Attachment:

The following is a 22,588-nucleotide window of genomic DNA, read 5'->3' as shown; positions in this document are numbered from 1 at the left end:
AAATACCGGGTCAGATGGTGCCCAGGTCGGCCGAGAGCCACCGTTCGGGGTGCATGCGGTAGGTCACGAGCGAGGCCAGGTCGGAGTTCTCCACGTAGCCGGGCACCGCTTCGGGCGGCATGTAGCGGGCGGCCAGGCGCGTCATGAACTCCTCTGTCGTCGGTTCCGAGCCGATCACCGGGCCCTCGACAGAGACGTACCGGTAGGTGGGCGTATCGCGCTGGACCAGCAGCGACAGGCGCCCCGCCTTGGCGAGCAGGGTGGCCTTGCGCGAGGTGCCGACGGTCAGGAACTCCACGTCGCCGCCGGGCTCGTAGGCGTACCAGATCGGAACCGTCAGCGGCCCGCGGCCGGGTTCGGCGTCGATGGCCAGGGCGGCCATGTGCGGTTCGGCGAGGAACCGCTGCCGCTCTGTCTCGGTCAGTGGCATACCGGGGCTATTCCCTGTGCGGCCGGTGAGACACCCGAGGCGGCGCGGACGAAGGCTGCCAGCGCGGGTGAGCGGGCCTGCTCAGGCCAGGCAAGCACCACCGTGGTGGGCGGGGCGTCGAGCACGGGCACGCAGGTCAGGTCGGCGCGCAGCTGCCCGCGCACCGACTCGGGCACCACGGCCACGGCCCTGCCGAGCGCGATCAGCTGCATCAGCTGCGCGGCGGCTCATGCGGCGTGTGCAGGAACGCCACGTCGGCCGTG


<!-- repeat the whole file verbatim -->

The following is a 22,588-nucleotide window of genomic DNA, read 5'->3' as shown; positions in this document are numbered from 1 at the left end:
AAATACCGGGTCAGATGGTGCCCAGGTCGGCCGAGAGCCACCGTTCGGGGTGCATGCGGTAGGTCACGAGCGAGGCCAGGTCGGAGTTCTCCACGTAGCCGGGCACCGCTTCGGGCGGCATGTAGCGGGCGGCCAGGCGCGTCATGAACTCCTCTGTCGTCGGTTCCGAGCCGATCACCGGGCCCTCGACAGAGACGTACCGGTAGGTGGGCGTATCGCGCTGGACCAGCAGCGACAGGCGCCCCGCCTTGGCGAGCAGGGTGGCCTTGCGCGAGGTGCCGACGGTCAGGAACTCCACGTCGCCGCCGGGCTCGTAGGCGTACCAGATCGGAACCGTCAGCGGCCCGCGGCCGGGTTCGGCGTCGATGGCCAGGGCGGCCATGTGCGGTTCGGCGAGGAACCGCTGCCGCTCTGTCTCGGTCAGTGGCATACCGGGGCTATTCCCTGTGCGGCCGGTGAGACACCCGAGGCGGCGCGGACGAAGGCTGCCAGCGCGGGTGAGCGGGCCTGCTCAGGCCAGGCAAGCACCACCGTGGTGGGCGGGGCGTCGAGCACGGGCACGCAGGTCAGGTCGGCGCGCAGCTGCCCGCGCACCGACTCGGGCACCACGGCCACGGCCCTGCCGAGCGCGATCAGCTGCATCAGCTGCGCGGCGGCTCATGCGGCGTGTGCAGGAACGCCACGTCGGCCGTG